down to l.1 f-i.oO. The court records
show that sis civil suits' are 1 rouiit to
one criminal case, aad estimating the
cost in each case to be tne same this
would make a cost of both in one quarter
to be $s,y.tl or ;j i,G.ji; a year. In
fairness it shotdl be said that
a large portion of this is never collected
and anotner large portion goes towards
paying otiiee help, for the obice is elf
BUpporting except iu the item ol" sup
plies. But even after these iterne are
subtracted there is mure left than any
ollicial is justly entitled to as other
oilicials are paid.
In claiming fees, too. the sheriff is not
far behind the dis'rict clerk in the size
of the voucher asked L.ke the clerk
the sheriff 'a criminal buduess is only a
drop in the bucket. For the last quarter
the sheriff was paid $l,oSo. 0 ) for taking
care of prisoners. Considerable of this
is represented as actual outlay. Then for
service of papers in criminal cases mere
was an additional $ 0 J'.t.Oo. 'lhe sheriff
was allowed .lo8 for services iu the pro
bate court. Besides these fees it should
be remembered that he is paid .l.o'J
every day the disti ict court is iu session
for his real or imaginary presence in
court, and another 1.00 for like s.uvices
lit the circuit court. All this is for c rim
inal business alone in the d. strict court
as in the just.ee courts, tne lees in civil
cases are paid by one of the two parlies
to the suit and the county auditor has
nothing to do with them.
The 1 i v iiiimI y .
It appears to be the plan of the law
yers to pay the she rill', distric; clerk and
probate j uiige a stated -alary, and afer
reducing the fees to an amou it in keep
ing with the actual expense of court ma
chinery, pay the fees into tho county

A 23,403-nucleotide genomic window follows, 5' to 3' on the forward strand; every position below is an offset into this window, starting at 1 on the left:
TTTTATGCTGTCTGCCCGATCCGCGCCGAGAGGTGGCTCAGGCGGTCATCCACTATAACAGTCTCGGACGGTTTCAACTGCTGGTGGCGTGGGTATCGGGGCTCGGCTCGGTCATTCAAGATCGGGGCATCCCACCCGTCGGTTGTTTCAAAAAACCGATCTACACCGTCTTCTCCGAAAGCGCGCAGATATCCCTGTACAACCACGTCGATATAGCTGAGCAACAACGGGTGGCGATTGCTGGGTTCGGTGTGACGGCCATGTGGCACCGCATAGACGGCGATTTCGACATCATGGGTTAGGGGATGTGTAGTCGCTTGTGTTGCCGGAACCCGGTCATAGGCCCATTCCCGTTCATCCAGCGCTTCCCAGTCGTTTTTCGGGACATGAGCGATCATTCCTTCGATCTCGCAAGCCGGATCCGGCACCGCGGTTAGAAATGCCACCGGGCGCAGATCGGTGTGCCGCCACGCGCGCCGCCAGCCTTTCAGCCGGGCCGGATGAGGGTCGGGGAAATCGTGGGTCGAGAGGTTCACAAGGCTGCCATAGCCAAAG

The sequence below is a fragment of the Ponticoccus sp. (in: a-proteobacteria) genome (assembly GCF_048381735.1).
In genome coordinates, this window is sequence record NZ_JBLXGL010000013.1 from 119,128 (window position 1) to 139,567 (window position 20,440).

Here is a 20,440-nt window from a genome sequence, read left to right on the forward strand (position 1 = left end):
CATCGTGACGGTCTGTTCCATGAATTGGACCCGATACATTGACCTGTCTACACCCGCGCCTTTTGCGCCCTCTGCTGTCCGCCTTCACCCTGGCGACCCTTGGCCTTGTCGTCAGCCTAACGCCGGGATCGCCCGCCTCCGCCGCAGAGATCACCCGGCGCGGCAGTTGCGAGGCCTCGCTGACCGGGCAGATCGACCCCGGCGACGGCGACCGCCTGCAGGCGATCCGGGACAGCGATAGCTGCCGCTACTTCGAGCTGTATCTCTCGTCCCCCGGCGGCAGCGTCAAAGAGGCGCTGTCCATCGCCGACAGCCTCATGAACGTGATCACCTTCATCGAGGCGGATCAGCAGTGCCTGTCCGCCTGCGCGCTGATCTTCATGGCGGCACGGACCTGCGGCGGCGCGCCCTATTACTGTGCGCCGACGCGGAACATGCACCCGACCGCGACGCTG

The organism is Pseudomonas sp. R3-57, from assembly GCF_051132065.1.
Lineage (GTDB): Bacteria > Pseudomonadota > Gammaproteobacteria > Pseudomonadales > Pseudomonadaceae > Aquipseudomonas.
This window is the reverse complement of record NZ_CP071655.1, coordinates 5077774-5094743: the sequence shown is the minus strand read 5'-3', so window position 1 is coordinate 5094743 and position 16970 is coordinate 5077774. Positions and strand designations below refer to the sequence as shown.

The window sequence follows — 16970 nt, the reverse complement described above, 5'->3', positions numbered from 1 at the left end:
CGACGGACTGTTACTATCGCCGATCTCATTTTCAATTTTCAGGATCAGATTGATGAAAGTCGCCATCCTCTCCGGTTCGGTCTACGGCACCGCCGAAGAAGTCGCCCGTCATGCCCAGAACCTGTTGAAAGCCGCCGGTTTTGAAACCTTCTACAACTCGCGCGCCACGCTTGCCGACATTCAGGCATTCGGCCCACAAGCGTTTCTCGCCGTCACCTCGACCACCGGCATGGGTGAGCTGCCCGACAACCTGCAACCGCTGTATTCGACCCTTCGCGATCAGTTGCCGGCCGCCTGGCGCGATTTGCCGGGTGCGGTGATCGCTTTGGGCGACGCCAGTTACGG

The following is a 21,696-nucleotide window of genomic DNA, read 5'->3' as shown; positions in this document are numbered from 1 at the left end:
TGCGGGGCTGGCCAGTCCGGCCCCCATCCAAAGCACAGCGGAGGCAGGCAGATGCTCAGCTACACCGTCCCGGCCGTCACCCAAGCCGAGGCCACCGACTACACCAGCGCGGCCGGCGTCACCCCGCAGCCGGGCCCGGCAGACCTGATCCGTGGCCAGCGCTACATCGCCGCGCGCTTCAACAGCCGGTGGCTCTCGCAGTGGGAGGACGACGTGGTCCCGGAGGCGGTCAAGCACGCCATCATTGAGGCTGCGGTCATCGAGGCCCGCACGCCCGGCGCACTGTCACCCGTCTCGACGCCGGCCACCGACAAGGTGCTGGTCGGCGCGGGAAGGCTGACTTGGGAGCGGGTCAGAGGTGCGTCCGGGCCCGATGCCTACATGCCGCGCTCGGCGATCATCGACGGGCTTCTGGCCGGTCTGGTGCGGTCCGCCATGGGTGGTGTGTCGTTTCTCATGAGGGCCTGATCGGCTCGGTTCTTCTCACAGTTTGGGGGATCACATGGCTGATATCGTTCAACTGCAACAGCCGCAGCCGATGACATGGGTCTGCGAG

treasury. Th.s would be an immense
Sivhiy to the tax payers, ai.d the taxes
j could be reduced.
'1 here is probably no better disj osition
of the fuuc ion now occupied bv justices
of the peace iu cities of the lirst class
than the 'd.'uiuih plan" which has been
in force in lhe city of Duluth, Mian., for
nearly four years. Tais plan is a "muni
cipal court" created by an act of the leg
islature which performs the functions
now attended to by three justice c jurts
and the police court. The court has power
to issue full processes, but l civil and
criminal, aud has the authority to try all
misdemeanors ami attend to civil cases
where the amount involve i does not ex
ceed o0j. The Court has no juris lic
tiou in divorces and suits involving title
to lan 1 and actions against e.-tates.
The court consists of a ju l;e, elective,
who is paid i-o.UjO, and a clerk who is
paid l,oJ0 a. year. lhe i-..ci also pro
vides for a court stenographer. The
police court of tho city is c -m polled to
serve all warrants, aubpa-aues a id civil
instruments, su that constat le fees are
abolished. This plan is s jmei h iug of an
innovation ia municipal siifaira, and not
only lawyers but j. e ople in other callings,